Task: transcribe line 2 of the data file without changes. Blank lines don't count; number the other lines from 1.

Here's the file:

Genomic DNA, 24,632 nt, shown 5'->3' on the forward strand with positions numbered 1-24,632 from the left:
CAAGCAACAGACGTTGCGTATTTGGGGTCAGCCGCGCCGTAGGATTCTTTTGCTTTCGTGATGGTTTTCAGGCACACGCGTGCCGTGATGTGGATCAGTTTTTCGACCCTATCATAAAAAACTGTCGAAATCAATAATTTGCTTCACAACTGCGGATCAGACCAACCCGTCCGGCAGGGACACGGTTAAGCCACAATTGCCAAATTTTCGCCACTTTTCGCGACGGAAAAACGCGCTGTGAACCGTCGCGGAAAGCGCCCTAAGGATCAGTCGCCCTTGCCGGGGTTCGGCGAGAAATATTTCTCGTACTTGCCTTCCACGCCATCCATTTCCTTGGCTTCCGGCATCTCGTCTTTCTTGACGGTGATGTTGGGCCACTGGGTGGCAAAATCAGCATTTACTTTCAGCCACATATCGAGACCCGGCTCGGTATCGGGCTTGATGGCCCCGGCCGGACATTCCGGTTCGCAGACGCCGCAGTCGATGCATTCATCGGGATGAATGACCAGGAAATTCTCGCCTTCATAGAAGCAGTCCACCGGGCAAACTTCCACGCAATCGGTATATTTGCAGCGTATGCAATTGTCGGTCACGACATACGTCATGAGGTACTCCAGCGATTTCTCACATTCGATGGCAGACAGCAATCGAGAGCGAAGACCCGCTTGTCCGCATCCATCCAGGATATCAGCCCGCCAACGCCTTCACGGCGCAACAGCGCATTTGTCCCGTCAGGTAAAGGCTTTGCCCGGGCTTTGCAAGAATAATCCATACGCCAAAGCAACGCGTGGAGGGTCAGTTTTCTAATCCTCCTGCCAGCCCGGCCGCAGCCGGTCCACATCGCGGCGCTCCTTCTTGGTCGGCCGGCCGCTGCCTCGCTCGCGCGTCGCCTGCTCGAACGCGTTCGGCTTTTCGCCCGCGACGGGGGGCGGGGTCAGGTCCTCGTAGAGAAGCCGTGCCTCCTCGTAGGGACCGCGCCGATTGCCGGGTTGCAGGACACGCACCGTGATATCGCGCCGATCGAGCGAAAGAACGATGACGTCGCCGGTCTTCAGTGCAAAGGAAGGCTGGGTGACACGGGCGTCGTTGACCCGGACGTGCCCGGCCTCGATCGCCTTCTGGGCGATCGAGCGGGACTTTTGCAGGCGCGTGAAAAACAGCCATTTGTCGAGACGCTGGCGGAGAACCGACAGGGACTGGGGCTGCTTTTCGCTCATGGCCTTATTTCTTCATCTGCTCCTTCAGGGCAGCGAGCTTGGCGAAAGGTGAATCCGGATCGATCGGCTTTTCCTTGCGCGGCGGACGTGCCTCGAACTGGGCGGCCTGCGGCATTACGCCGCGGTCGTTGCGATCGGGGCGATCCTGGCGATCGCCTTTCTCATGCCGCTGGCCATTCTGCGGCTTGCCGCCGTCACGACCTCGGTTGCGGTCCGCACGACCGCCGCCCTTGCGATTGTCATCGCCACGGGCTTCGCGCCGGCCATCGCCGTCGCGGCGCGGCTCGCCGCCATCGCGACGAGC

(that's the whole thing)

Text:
CAAGCAACAGACGTTGCGTATTTGGGGTCAGCCGCGCCGTAGGATTCTTTTGCTTTCGTGATGGTTTTCAGGCACACGCGTGCCGTGATGTGGATCAGTTTTTCGACCCTATCATAAAAAACTGTCGAAATCAATAATTTGCTTCACAACTGCGGATCAGACCAACCCGTCCGGCAGGGACACGGTTAAGCCACAATTGCCAAATTTTCGCCACTTTTCGCGACGGAAAAACGCGCTGTGAACCGTCGCGGAAAGCGCCCTAAGGATCAGTCGCCCTTGCCGGGGTTCGGCGAGAAATATTTCTCGTACTTGCCTTCCACGCCATCCATTTCCTTGGCTTCCGGCATCTCGTCTTTCTTGACGGTGATGTTGGGCCACTGGGTGGCAAAATCAGCATTTACTTTCAGCCACATATCGAGACCCGGCTCGGTATCGGGCTTGATGGCCCCGGCCGGACATTCCGGTTCGCAGACGCCGCAGTCGATGCATTCATCGGGATGAATGACCAGGAAATTCTCGCCTTCATAGAAGCAGTCCACCGGGCAAACTTCCACGCAATCGGTATATTTGCAGCGTATGCAATTGTCGGTCACGACATACGTCATGAGGTACTCCAGCGATTTCTCACATTCGATGGCAGACAGCAATCGAGAGCGAAGACCCGCTTGTCCGCATCCATCCAGGATATCAGCCCGCCAACGCCTTCACGGCGCAACAGCGCATTTGTCCCGTCAGGTAAAGGCTTTGCCCGGGCTTTGCAAGAATAATCCATACGCCAAAGCAACGCGTGGAGGGTCAGTTTTCTAATCCTCCTGCCAGCCCGGCCGCAGCCGGTCCACATCGCGGCGCTCCTTCTTGGTCGGCCGGCCGCTGCCTCGCTCGCGCGTCGCCTGCTCGAACGCGTTCGGCTTTTCGCCCGCGACGGGGGGCGGGGTCAGGTCCTCGTAGAGAAGCCGTGCCTCCTCGTAGGGACCGCGCCGATTGCCGGGTTGCAGGACACGCACCGTGATATCGCGCCGATCGAGCGAAAGAACGATGACGTCGCCGGTCTTCAGTGCAAAGGAAGGCTGGGTGACACGGGCGTCGTTGACCCGGACGTGCCCGGCCTCGATCGCCTTCTGGGCGATCGAGCGGGACTTTTGCAGGCGCGTGAAAAACAGCCATTTGTCGAGACGCTGGCGGAGAACCGACAGGGACTGGGGCTGCTTTTCGCTCATGGCCTTATTTCTTCATCTGCTCCTTCAGGGCAGCGAGCTTGGCGAAAGGTGAATCCGGATCGATCGGCTTTTCCTTGCGCGGCGGACGTGCCTCGAACTGGGCGGCCTGCGGCATTACGCCGCGGTCGTTGCGATCGGGGCGATCCTGGCGATCGCCTTTCTCATGCCGCTGGCCATTCTGCGGCTTGCCGCCGTCACGACCTCGGTTGCGGTCCGCACGACCGCCGCCCTTGCGATTGTCATCGCCACGGGCTTCGCGCCGGCCATCGCCGTCGCGGCGCGGCTCGCCGCCATCGCGACGAGC